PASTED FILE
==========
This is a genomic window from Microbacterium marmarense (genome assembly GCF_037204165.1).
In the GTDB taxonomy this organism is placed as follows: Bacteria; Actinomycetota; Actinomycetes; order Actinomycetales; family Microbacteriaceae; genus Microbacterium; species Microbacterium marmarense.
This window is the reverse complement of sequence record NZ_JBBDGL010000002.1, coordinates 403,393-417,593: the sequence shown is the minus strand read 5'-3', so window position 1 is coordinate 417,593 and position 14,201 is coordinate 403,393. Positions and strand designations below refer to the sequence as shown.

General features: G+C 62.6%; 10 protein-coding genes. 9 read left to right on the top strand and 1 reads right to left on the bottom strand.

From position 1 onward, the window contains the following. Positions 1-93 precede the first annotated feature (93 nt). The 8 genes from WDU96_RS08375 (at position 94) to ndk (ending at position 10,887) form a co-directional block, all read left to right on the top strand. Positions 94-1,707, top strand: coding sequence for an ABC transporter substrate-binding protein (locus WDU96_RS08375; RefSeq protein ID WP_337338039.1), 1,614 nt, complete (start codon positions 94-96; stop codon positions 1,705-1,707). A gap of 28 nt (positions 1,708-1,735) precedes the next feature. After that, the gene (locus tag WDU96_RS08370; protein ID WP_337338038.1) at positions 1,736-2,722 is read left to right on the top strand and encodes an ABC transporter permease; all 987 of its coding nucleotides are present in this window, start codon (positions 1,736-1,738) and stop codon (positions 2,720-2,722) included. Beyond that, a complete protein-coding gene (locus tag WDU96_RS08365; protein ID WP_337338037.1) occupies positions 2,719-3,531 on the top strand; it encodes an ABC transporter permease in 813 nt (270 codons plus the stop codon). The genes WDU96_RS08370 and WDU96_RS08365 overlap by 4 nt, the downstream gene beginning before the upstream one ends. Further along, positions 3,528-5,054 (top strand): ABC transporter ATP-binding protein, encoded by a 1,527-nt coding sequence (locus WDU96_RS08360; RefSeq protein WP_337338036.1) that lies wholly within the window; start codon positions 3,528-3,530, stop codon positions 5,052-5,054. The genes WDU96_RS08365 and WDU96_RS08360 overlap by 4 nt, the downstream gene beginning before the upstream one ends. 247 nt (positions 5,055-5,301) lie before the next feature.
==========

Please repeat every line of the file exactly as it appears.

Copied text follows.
This is a genomic window from Microbacterium marmarense (genome assembly GCF_037204165.1).
In the GTDB taxonomy this organism is placed as follows: Bacteria; Actinomycetota; Actinomycetes; order Actinomycetales; family Microbacteriaceae; genus Microbacterium; species Microbacterium marmarense.
This window is the reverse complement of sequence record NZ_JBBDGL010000002.1, coordinates 403,393-417,593: the sequence shown is the minus strand read 5'-3', so window position 1 is coordinate 417,593 and position 14,201 is coordinate 403,393. Positions and strand designations below refer to the sequence as shown.

General features: G+C 62.6%; 10 protein-coding genes. 9 read left to right on the top strand and 1 reads right to left on the bottom strand.

From position 1 onward, the window contains the following. Positions 1-93 precede the first annotated feature (93 nt). The 8 genes from WDU96_RS08375 (at position 94) to ndk (ending at position 10,887) form a co-directional block, all read left to right on the top strand. Positions 94-1,707, top strand: coding sequence for an ABC transporter substrate-binding protein (locus WDU96_RS08375; RefSeq protein ID WP_337338039.1), 1,614 nt, complete (start codon positions 94-96; stop codon positions 1,705-1,707). A gap of 28 nt (positions 1,708-1,735) precedes the next feature. After that, the gene (locus tag WDU96_RS08370; protein ID WP_337338038.1) at positions 1,736-2,722 is read left to right on the top strand and encodes an ABC transporter permease; all 987 of its coding nucleotides are present in this window, start codon (positions 1,736-1,738) and stop codon (positions 2,720-2,722) included. Beyond that, a complete protein-coding gene (locus tag WDU96_RS08365; protein ID WP_337338037.1) occupies positions 2,719-3,531 on the top strand; it encodes an ABC transporter permease in 813 nt (270 codons plus the stop codon). The genes WDU96_RS08370 and WDU96_RS08365 overlap by 4 nt, the downstream gene beginning before the upstream one ends. Further along, positions 3,528-5,054 (top strand): ABC transporter ATP-binding protein, encoded by a 1,527-nt coding sequence (locus WDU96_RS08360; RefSeq protein WP_337338036.1) that lies wholly within the window; start codon positions 3,528-3,530, stop codon positions 5,052-5,054. The genes WDU96_RS08365 and WDU96_RS08360 overlap by 4 nt, the downstream gene beginning before the upstream one ends. 247 nt (positions 5,055-5,301) lie before the next feature.